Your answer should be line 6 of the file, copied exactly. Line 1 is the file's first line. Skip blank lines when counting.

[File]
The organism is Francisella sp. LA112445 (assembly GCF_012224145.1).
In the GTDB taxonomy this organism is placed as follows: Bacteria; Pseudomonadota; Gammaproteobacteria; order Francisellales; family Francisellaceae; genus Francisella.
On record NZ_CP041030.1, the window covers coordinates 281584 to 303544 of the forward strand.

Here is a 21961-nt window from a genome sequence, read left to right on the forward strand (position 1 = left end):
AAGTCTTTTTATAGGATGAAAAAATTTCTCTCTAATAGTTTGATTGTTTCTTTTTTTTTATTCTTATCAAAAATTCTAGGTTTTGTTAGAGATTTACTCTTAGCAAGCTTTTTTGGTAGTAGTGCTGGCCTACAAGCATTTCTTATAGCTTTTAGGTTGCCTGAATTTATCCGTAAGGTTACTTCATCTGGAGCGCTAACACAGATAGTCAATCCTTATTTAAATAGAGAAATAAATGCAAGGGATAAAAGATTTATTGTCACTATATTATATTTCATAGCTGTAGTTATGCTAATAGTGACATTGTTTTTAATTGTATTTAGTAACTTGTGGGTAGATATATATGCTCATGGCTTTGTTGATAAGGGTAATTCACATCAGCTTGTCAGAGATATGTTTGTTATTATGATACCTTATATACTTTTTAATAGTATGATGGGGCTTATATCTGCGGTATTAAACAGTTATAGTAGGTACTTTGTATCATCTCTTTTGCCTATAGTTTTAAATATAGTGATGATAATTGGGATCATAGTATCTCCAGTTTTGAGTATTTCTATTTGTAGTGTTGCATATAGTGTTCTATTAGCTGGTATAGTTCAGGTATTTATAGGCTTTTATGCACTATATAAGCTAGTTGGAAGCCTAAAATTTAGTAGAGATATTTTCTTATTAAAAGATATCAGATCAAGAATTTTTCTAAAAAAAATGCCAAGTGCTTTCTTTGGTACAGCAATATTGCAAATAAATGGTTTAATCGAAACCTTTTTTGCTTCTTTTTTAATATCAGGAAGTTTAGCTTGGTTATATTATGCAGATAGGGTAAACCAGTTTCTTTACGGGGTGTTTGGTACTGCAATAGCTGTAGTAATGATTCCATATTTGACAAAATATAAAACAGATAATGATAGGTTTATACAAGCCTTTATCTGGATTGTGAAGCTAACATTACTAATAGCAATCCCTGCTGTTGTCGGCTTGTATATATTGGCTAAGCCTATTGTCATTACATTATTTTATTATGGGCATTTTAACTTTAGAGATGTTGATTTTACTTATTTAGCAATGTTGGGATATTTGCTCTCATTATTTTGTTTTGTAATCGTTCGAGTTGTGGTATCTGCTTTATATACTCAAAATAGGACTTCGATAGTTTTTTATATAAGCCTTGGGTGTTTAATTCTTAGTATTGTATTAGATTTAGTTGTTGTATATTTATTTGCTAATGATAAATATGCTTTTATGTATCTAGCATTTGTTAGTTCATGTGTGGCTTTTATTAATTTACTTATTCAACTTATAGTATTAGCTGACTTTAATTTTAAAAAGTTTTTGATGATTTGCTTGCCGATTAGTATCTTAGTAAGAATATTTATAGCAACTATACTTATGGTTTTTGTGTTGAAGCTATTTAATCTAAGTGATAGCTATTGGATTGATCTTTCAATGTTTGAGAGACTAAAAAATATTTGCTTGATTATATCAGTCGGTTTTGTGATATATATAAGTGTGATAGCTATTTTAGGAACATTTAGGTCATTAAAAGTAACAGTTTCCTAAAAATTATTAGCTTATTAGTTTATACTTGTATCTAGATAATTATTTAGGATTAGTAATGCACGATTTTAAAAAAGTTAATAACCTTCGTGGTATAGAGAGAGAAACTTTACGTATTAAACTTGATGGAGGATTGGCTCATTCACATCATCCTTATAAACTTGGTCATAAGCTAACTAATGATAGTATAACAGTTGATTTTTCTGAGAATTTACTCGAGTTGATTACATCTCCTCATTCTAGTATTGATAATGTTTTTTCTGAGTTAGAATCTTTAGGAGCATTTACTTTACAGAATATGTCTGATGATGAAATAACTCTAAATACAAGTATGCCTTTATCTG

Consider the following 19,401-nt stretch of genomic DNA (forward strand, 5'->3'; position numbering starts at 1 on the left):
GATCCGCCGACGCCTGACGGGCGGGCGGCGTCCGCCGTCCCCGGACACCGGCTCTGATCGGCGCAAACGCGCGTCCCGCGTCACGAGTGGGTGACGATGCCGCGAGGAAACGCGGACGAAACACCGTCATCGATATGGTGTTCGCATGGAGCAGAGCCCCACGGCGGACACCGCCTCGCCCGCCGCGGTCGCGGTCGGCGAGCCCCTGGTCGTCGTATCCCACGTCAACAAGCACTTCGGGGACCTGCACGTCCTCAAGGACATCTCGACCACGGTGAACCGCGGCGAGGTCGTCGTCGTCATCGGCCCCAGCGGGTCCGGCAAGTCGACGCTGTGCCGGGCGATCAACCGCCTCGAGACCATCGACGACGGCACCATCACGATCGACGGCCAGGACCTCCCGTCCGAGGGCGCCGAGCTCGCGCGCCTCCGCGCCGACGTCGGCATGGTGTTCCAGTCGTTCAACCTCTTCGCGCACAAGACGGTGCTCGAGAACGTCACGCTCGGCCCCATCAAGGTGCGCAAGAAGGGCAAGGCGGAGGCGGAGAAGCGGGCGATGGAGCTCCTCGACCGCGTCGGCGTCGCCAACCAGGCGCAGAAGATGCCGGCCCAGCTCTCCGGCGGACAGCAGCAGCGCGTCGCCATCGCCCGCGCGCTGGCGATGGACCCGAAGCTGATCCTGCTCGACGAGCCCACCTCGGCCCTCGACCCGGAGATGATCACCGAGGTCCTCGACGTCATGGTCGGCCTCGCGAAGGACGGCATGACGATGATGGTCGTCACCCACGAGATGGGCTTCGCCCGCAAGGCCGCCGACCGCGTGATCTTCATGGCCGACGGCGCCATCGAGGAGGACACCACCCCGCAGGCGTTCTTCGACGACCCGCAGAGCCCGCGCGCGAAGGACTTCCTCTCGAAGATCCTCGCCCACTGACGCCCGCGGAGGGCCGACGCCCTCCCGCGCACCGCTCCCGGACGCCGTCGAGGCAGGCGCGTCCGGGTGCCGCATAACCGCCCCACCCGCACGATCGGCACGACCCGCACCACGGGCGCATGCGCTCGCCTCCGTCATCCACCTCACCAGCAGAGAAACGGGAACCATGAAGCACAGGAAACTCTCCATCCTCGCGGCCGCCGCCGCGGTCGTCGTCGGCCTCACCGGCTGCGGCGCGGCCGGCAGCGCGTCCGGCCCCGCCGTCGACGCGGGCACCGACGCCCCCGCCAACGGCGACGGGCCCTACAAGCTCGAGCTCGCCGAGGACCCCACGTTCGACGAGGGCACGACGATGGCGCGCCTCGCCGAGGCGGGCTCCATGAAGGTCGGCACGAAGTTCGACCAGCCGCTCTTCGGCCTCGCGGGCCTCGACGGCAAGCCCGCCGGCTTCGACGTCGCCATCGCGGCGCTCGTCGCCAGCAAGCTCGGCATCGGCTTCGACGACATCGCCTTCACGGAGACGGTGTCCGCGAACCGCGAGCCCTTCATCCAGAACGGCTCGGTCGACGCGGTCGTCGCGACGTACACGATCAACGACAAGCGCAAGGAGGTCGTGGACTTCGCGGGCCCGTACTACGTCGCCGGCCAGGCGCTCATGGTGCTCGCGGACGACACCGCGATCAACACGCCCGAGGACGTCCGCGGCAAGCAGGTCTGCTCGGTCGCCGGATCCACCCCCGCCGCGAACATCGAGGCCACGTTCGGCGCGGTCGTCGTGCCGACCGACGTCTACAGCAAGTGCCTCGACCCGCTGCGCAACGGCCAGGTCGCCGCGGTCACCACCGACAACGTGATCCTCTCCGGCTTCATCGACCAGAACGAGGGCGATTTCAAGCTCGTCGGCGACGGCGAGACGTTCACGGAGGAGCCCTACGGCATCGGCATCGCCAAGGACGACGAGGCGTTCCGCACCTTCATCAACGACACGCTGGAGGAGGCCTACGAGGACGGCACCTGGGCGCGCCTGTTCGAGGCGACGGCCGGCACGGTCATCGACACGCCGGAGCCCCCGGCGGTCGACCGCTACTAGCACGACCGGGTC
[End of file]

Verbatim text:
Consider the following 19,401-nt stretch of genomic DNA (forward strand, 5'->3'; position numbering starts at 1 on the left):